Presentation on theme: "Ten Tips for Teaching 2.0 at Public Libraries Janie L. Hermann Technology Training Librarian Princeton Public Library, NJ"— Presentation transcript:
Ten Tips for Teaching 2.0 at Public Libraries Janie L. Hermann Technology Training Librarian Princeton Public Library, NJ email@example.com Computers in Libraries 2007 Cybertour
Reaching &Teaching a Tech-savvy Public Library customers are becoming increasingly proficient with computers, using the Internet and technology. Technology and training expectations from library customers are rising exponentially. Computer classes and technology training must evolve to meet this demand and undergo constant innovation to remain relevant.
Princeton Public Library Background Single-branch municipal library in heart of downtown and near Princeton University New state-of-the-art 58,000 square foot building opened in April 2004 Staff: 50 FTE; Population: 31,000 100+ computers for public use; fully equipped technology center
Looking Back Approximately 10 years since Princeton, and other public libraries, began offering basic computer/Internet classes Emphasis on mouse skills and using online catalogs Subject-specific Internet classes, email, and Microsoft Office classes soon added to class calendars and curriculums Focus was on basic computing and searching skills
10 Tips for Teaching 2.0 It is a time-consuming process – can take several years to build. PPL’s current program has been over 6+ years in the making
Tip 1: Outreach Position yourself and your staff as “Tech Gurus” in your community Offer to give talks about 2.0 and Social Software to local groups Computer User Groups, Job Seeking Groups, Chamber of Commerce, PTO etc. Get OUT and get known!
Tip 2: Start Modest Implement monthly lecture/demo programs that will appeal to advanced users. Technology Talks; “DataBytes” Use invited guests to minimize staff preparation time. Don’t be afraid to ask; you will be surprised at how many are willing to share their expertise Tie-in to hands-on classes from these series
Tip 3: Develop Communication Channels Gather email addresses at every session or class you offer Send no more than one or two targeted messages per month Inform but don’t Spam Create a Technology Training Blog with RSS feed and update regularly
Tip 4: Cover the Basics Create a comprehensive training plan Decide answers to questions such as: Who will do the training? How many courses to offer per week or month? How many new courses can be developed per quarter? Write Lesson Plans Don’t reinvent the wheel – borrow from others Create Support Materials Consider hosting them on a wiki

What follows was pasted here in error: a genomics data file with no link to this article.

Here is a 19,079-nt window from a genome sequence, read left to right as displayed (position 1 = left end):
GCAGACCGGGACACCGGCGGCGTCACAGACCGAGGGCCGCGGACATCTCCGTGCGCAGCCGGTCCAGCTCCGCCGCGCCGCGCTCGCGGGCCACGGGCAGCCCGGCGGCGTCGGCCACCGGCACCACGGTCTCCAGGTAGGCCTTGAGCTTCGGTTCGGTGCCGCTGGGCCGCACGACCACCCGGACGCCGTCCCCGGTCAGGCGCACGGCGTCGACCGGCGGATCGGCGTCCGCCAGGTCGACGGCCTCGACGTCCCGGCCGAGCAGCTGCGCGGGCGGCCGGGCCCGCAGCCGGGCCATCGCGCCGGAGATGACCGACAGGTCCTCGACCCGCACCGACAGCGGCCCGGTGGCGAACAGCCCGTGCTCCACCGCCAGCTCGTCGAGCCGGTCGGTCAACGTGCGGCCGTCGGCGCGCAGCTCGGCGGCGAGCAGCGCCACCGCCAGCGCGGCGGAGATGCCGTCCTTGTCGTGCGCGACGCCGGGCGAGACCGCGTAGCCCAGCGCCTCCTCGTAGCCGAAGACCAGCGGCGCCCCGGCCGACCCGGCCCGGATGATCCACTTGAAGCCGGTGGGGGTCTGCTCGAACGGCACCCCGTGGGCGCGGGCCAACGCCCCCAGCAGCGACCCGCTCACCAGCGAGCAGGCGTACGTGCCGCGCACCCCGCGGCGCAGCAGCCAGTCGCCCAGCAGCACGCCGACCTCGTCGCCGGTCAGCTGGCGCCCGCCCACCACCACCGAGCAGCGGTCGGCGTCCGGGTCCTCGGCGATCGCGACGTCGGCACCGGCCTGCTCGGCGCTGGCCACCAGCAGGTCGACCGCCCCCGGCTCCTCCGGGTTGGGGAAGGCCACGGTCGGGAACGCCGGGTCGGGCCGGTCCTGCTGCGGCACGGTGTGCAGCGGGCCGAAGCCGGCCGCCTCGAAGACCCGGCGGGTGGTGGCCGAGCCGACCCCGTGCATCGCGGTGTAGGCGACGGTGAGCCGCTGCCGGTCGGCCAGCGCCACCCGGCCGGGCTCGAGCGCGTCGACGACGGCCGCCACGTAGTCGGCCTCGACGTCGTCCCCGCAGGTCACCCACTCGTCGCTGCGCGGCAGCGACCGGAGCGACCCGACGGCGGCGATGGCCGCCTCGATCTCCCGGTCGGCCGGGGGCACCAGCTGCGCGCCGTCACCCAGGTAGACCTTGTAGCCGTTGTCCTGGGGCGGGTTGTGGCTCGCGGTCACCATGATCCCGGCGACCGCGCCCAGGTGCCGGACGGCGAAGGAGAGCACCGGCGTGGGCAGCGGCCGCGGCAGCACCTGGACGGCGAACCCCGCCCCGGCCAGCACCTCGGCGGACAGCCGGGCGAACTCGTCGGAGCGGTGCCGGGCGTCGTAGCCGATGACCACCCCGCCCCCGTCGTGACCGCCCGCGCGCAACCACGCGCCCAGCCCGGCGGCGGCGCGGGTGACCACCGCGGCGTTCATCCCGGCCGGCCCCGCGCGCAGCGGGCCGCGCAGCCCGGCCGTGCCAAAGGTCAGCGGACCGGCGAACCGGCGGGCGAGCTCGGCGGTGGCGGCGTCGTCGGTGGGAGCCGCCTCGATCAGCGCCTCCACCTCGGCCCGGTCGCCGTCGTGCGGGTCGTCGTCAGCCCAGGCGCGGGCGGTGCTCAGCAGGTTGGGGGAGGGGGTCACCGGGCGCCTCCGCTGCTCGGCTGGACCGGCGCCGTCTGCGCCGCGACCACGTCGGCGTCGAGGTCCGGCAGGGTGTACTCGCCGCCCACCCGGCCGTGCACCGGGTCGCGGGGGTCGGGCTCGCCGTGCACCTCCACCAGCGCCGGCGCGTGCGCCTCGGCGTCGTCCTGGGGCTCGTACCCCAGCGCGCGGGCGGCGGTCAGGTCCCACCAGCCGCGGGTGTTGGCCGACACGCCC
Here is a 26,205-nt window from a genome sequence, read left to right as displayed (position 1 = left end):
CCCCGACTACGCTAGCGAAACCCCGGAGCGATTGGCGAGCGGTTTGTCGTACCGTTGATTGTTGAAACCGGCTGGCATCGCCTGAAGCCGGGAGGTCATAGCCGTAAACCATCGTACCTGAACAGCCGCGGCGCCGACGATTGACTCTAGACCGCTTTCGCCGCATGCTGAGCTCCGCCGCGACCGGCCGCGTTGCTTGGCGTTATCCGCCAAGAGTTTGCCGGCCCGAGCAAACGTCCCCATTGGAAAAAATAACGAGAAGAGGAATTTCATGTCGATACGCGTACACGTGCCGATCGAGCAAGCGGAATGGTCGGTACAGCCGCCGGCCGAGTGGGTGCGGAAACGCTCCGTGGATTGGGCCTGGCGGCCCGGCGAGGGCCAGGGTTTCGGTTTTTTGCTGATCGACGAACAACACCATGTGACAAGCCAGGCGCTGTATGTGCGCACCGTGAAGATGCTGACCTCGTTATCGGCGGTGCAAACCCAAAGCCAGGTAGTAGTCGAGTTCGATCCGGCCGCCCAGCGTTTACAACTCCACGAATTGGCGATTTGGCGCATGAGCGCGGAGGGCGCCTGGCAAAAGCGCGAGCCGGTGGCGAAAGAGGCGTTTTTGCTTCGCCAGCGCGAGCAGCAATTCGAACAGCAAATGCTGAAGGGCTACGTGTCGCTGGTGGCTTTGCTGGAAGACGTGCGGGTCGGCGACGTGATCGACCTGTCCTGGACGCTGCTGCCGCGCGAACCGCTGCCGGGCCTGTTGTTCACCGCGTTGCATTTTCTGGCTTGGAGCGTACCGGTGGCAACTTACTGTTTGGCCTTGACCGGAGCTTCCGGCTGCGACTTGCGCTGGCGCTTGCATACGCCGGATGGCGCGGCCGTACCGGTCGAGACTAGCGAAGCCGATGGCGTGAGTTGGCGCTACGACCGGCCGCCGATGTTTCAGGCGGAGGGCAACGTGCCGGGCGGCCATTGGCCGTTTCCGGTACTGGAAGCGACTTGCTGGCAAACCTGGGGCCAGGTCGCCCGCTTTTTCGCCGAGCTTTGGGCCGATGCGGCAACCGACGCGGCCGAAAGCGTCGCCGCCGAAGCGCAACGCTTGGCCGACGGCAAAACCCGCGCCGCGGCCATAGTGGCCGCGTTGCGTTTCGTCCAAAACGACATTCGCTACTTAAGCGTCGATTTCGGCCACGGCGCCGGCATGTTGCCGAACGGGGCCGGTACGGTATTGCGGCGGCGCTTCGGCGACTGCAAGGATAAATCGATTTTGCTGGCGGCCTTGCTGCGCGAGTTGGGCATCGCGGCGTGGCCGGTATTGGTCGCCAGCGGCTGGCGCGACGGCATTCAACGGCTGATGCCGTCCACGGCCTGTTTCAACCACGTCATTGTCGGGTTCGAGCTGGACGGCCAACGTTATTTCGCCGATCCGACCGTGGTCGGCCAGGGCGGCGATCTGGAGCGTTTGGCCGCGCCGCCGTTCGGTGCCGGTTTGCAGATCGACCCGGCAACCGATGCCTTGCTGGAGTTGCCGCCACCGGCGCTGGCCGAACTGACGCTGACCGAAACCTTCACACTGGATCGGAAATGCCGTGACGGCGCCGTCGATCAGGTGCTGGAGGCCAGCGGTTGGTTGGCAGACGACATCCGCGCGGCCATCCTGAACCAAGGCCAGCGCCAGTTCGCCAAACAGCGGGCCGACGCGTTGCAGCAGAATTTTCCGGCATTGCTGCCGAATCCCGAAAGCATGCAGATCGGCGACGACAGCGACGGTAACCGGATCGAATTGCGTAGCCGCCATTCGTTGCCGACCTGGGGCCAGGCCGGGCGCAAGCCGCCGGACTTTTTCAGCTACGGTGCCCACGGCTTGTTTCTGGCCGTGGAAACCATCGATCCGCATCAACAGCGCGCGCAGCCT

Tip 5: Train Staff or Volunteers Hire staff or recruit volunteer trainers to assist depending upon budget considerations. Training the Trainers is essential. Provide practice sessions before going live to work out the glitches.
Tip 6: Walk the Walk Allow time for staff to play with new technology Create blogs, wikis, podcasts, etc. for your library web site Stay on top of trends
Tip 6: Classes in Constant Beta Update lesson plans frequently Switch sites/applications as needed to stay current and cutting edge Continually scan the literature for trends – both in terms of teaching and technology
Tip 7: Promote! Promote! Promote! Create print calendars and distribute widely Regular press releases Library Newsletter Profiles of you and your tech staff Generate email lists and create blogs Negotiate for front page real estate on your library’s web site!
Tip 8: Variety is the Spice of Life Rotate classes Vary the type classes Bootcamps One-shots Mini-courses (with homework) Connect courses “Sell up” to keep them coming back
Tip 9: Learning Together Consider training staff with patrons creates transparency maximizes training time for trainer
Tip 10: Prove the Value Compile statistics Gather testimonials Demonstrate Impact
What’s Hot and What’s Not Hot: Fun with flickr Become a Blogger Fantastic Freebies What’s the fuss about RSS Photoshop Mini- Course Firefox Extensions School for Scanning Not: Meet the Mouse Learn the Library Catalog Email Essentials Intro to Search Engines (but, Xtreme Search is hotter than Hot) Subject-Specific classes
What’s Hot and What’s Not Lukewarm: Shortcuts and Timesaving Tricks Top Sites and Other Treasures Computer Basics Introduction to the Internet Databases Revealed Genealogy Online Digital Camera Test Drive Powering up with PowerPoint
Questions or Comments! Special Thanks to the PPL Tech Aides: Bob Keith, Evan Klimpl, Jim Crawford and David Heredia